Guess What Company
imagine working for a company that has a little more than 500 employees
and has the following statistics:
† 36 have been accused of spousal abuse
† 7 have been arrested for fraud
19 have been accused of writing bad checks
117 have directly or indirectly bankrupted at least 2 businesses
† 3 have done time for assault
71 I repeat, 71 cannot get a credit card due to bad credit
14 have been arrested on drug-related charges
† 8 have been arrested for shoplifting
21 currently are defendants in lawsuits.
84 have been arrested for drunk driving ............... "In The LAST YEAR !!"
†††† Can you guess which organization this
Give up yet? . . .
††††† Then Scroll down, citizen!
It's the 535 members of the United States Congress.
The same group of Idiots that crank out hundreds of new laws each year designed to
††††† keep the rest of us in line.
Truly the Best that Money can Buy!
Donít Forget to Vote!
Historians aren't completely certain how the character "Uncle Sam" was created, or who (if anyone) he was named after. The prevailing theory is that Uncle Sam was named after Samuel Wilson.
During the War of 1812,
Samuel Wilson died in 1854. His grave is in the
Uncle Sam's traditional appearance, with a white goatee and star-spangled
suit, is an invention of artists and political cartoonists; Samuel Wilson did
not look like the modern image of Uncle Sam. For
Thomas Nast, a prominent 19th-century political cartoonist, produced many of the earliest cartoons of Uncle Sam. However, historians and collectors take note: Many of Nast's cartoons may appear to depict Uncle Sam, while in fact they depict Yankee Doodle or "Brother Jonathan." It is easy to mistake a Brother Jonathan cartoon for one of Uncle Sam, since both figures wear star-spangled suits of red, white and blue. As a rule, Brother Jonathan was drawn with a feather in his cap, while Uncle Sam was not; and Uncle Sam is nearly always drawn with a beard, while Brother Jonathan was clean-shaven.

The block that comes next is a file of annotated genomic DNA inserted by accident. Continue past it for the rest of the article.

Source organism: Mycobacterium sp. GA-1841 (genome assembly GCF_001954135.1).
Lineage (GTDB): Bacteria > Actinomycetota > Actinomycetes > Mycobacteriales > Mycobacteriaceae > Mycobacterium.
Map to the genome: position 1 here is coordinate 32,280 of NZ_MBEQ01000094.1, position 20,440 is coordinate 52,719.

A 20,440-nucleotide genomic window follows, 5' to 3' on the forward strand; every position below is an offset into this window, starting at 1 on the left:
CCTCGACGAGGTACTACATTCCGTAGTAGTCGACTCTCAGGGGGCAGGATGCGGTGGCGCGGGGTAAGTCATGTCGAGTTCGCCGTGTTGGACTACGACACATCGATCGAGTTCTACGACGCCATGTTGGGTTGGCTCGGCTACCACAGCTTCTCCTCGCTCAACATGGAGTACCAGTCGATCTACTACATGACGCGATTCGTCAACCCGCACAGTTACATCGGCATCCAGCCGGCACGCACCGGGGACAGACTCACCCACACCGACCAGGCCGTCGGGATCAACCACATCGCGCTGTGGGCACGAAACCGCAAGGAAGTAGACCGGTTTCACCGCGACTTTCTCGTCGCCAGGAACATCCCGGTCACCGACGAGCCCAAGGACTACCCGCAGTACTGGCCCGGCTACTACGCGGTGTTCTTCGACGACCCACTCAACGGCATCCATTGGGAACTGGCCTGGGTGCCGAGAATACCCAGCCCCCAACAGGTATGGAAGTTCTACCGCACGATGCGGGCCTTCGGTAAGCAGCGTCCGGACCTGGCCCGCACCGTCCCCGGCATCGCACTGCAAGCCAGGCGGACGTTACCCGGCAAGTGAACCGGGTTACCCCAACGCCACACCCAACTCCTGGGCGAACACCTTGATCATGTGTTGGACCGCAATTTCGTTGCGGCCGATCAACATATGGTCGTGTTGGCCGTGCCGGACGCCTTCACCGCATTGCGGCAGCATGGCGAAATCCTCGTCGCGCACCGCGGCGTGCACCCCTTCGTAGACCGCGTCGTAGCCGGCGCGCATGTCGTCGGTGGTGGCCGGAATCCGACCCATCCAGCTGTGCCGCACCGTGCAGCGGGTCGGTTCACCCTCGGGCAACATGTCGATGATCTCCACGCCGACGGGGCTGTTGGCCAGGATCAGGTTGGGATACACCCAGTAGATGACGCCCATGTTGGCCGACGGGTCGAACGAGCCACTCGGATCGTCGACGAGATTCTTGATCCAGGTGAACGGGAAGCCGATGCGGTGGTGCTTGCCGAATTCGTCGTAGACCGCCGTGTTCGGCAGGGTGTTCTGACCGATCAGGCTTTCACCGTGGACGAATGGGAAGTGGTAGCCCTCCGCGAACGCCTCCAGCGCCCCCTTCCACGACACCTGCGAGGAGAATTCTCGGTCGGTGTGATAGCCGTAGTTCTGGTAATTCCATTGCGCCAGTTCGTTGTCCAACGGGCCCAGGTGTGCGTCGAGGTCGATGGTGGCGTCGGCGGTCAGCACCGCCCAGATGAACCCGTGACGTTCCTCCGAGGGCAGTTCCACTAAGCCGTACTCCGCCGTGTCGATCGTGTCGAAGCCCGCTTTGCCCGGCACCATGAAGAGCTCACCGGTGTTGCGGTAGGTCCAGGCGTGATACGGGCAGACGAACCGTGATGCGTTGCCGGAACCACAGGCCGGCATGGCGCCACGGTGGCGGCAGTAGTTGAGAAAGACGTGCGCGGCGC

Some have suggested that Dan Rice, a 19th-century clown, inspired Thomas Nast's Uncle Sam cartoons. Rice's clown costume consisted of a hat and star-spangled suit, much like the costome worn by Uncle Sam. However, Rice was born in 1823, and did not begin clowning until 1844; and Uncle Sam cartoons appeared as early as 1838. Therefore, it seems unlikely that Rice was, in fact, the inspiration for Nast's cartoons.
The single most famous portrait of Uncle Sam is the "I WANT YOU" Army recruiting poster from World War I. The poster was painted by James Montgomery Flagg in 1916-1917.